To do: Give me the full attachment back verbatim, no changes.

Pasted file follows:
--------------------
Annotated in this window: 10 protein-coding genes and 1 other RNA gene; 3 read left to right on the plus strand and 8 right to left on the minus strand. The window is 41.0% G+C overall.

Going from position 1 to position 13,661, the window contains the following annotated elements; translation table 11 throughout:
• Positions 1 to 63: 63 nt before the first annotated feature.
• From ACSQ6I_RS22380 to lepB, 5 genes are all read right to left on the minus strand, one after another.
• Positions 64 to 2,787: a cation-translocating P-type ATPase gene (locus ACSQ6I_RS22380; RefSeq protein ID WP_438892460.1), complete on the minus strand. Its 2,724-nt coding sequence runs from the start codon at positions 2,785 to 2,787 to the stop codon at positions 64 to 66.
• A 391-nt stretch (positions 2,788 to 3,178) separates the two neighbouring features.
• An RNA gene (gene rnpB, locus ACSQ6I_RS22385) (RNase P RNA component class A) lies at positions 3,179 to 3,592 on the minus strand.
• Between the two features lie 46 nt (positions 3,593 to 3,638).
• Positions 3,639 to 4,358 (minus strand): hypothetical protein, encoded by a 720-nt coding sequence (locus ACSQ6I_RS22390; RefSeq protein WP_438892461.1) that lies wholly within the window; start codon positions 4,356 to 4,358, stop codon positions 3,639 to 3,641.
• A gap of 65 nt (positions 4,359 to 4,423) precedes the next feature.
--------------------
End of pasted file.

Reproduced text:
Annotated in this window: 10 protein-coding genes and 1 other RNA gene; 3 read left to right on the plus strand and 8 right to left on the minus strand. The window is 41.0% G+C overall.

Going from position 1 to position 13,661, the window contains the following annotated elements; translation table 11 throughout:
• Positions 1 to 63: 63 nt before the first annotated feature.
• From ACSQ6I_RS22380 to lepB, 5 genes are all read right to left on the minus strand, one after another.
• Positions 64 to 2,787: a cation-translocating P-type ATPase gene (locus ACSQ6I_RS22380; RefSeq protein ID WP_438892460.1), complete on the minus strand. Its 2,724-nt coding sequence runs from the start codon at positions 2,785 to 2,787 to the stop codon at positions 64 to 66.
• A 391-nt stretch (positions 2,788 to 3,178) separates the two neighbouring features.
• An RNA gene (gene rnpB, locus ACSQ6I_RS22385) (RNase P RNA component class A) lies at positions 3,179 to 3,592 on the minus strand.
• Between the two features lie 46 nt (positions 3,593 to 3,638).
• Positions 3,639 to 4,358 (minus strand): hypothetical protein, encoded by a 720-nt coding sequence (locus ACSQ6I_RS22390; RefSeq protein WP_438892461.1) that lies wholly within the window; start codon positions 4,356 to 4,358, stop codon positions 3,639 to 3,641.
• A gap of 65 nt (positions 4,359 to 4,423) precedes the next feature.